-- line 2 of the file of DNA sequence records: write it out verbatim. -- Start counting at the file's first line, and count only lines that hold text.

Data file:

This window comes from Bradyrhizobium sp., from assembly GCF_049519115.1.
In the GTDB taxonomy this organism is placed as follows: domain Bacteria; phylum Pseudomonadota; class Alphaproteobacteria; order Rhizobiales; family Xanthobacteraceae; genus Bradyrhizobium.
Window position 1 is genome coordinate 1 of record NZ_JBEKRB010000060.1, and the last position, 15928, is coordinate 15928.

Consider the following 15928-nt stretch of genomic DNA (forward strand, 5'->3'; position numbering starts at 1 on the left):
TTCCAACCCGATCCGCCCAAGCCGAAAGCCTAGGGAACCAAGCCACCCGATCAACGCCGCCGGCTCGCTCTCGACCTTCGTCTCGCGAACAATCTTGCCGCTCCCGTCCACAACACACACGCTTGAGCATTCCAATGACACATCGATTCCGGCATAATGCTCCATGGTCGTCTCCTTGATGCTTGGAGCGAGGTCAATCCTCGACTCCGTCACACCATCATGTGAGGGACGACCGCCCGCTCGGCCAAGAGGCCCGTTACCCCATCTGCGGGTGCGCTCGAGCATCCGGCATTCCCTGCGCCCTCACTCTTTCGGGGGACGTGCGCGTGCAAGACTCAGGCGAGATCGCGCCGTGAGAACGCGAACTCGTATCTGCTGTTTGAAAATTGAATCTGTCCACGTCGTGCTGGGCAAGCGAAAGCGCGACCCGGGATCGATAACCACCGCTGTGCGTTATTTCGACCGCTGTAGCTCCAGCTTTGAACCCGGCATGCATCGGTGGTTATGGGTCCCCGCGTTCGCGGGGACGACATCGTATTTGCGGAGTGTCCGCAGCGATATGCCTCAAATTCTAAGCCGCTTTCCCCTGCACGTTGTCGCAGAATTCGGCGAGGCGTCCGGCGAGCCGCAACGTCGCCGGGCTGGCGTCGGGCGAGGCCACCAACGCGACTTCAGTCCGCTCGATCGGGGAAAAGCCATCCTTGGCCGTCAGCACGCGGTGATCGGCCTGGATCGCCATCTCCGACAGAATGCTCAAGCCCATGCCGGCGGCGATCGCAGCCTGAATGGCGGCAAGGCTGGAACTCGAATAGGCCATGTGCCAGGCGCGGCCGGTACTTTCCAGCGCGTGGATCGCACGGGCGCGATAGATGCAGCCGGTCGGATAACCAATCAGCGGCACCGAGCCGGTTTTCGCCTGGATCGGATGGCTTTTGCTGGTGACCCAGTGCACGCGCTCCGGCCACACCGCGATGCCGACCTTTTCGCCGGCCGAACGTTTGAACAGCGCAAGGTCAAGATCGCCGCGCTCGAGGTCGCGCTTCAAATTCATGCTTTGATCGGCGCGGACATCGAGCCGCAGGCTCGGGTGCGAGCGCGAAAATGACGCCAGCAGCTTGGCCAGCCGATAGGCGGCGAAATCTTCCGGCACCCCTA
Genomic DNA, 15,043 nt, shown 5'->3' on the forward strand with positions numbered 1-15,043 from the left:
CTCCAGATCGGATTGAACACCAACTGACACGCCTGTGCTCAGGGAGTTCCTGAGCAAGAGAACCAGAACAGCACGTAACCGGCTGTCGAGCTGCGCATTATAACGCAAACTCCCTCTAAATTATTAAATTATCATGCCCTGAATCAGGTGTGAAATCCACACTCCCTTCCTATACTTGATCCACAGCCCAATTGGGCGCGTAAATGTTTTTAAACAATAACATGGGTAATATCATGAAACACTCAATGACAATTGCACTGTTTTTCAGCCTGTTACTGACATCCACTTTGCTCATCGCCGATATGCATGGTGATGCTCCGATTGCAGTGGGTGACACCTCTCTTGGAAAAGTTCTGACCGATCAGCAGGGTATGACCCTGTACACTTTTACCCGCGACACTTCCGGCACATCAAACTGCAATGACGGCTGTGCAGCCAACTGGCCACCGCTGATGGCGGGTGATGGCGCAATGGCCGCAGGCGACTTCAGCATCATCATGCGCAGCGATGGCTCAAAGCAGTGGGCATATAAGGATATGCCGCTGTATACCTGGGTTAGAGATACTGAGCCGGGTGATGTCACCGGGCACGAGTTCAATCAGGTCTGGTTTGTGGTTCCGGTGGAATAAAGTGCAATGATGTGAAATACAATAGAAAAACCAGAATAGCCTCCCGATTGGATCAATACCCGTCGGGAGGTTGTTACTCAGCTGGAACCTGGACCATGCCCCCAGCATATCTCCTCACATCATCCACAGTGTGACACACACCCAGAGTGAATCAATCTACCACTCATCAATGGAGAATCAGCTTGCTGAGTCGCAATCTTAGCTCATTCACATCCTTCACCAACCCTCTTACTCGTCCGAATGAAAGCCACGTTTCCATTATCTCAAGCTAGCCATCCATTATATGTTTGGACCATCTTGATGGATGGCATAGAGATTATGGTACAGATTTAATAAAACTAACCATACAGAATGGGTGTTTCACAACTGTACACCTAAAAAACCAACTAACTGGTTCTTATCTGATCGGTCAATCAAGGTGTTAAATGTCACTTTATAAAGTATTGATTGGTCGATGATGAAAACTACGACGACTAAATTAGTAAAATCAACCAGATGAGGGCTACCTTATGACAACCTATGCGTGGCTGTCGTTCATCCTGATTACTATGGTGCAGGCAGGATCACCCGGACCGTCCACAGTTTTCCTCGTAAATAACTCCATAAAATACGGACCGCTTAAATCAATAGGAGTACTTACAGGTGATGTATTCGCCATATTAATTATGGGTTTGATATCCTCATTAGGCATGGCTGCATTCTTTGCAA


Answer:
In the GTDB taxonomy this organism is placed as follows: domain Bacteria; phylum Pseudomonadota; class Alphaproteobacteria; order Rhizobiales; family Xanthobacteraceae; genus Bradyrhizobium.